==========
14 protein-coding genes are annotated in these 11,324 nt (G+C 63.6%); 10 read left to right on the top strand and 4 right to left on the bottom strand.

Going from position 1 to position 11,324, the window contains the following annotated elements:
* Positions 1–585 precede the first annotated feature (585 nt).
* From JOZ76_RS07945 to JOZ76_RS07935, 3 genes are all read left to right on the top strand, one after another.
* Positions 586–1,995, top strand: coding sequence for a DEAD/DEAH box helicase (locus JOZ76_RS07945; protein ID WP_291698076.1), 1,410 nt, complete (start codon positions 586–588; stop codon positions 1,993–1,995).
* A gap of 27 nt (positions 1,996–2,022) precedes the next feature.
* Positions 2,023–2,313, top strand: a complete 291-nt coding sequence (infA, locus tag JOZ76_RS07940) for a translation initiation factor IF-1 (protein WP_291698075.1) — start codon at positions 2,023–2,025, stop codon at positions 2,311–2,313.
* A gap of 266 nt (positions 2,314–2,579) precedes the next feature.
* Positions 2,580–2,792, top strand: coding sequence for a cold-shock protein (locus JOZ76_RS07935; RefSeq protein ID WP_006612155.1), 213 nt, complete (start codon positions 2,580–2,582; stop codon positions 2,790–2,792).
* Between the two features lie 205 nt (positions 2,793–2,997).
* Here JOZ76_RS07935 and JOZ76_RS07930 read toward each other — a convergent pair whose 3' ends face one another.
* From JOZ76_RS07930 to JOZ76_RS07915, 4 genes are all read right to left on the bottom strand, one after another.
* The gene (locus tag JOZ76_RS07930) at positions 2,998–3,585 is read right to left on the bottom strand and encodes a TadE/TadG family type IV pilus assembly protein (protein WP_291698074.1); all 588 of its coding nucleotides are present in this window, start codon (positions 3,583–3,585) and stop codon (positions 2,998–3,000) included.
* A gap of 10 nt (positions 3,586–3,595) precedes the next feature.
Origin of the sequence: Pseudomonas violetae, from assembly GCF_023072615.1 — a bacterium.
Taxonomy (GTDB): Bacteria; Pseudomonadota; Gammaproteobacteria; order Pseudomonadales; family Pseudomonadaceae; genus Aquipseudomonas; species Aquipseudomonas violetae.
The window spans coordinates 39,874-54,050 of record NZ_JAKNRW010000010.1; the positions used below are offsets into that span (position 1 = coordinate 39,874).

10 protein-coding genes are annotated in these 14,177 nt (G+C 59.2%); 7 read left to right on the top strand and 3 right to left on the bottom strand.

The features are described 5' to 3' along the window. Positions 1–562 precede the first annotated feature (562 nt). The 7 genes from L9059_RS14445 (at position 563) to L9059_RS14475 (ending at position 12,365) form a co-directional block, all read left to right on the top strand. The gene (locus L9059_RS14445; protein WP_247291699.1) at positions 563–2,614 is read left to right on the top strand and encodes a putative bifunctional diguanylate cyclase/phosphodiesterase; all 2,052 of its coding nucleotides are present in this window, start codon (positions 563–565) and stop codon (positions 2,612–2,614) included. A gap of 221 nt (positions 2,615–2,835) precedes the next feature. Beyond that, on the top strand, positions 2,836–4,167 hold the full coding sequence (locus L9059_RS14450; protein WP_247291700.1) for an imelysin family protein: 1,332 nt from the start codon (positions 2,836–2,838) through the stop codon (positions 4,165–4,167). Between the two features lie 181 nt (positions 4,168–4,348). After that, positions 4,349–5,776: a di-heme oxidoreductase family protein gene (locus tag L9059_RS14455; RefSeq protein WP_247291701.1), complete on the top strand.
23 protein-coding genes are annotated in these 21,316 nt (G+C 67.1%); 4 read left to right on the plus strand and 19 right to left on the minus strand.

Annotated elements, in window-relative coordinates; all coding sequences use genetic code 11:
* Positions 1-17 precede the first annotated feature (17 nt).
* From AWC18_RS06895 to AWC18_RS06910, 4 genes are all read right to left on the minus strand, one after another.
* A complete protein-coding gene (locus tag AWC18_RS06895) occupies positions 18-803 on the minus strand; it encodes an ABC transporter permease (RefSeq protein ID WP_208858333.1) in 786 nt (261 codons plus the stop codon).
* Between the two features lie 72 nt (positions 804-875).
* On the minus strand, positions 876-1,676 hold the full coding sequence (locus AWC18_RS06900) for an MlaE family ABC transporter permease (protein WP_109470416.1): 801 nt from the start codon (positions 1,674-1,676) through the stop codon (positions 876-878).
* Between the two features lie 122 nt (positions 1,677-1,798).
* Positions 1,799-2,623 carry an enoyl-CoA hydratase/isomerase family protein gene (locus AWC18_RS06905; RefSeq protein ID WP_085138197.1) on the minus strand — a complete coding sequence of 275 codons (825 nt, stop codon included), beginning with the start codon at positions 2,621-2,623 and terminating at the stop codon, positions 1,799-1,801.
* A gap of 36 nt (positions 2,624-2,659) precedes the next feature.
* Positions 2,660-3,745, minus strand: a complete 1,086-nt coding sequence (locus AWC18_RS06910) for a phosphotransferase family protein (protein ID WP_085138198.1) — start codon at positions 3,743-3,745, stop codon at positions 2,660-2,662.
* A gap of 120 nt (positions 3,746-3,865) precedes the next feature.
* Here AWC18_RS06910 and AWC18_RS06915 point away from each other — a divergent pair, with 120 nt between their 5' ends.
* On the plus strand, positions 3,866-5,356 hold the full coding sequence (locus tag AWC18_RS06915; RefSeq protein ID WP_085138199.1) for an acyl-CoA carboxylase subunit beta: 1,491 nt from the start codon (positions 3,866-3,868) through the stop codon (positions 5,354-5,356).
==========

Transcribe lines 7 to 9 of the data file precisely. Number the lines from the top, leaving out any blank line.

* Positions 2,023–2,313, top strand: a complete 291-nt coding sequence (infA, locus tag JOZ76_RS07940) for a translation initiation factor IF-1 (protein WP_291698075.1) — start codon at positions 2,023–2,025, stop codon at positions 2,311–2,313.
* A gap of 266 nt (positions 2,314–2,579) precedes the next feature.
* Positions 2,580–2,792, top strand: coding sequence for a cold-shock protein (locus JOZ76_RS07935; RefSeq protein ID WP_006612155.1), 213 nt, complete (start codon positions 2,580–2,582; stop codon positions 2,790–2,792).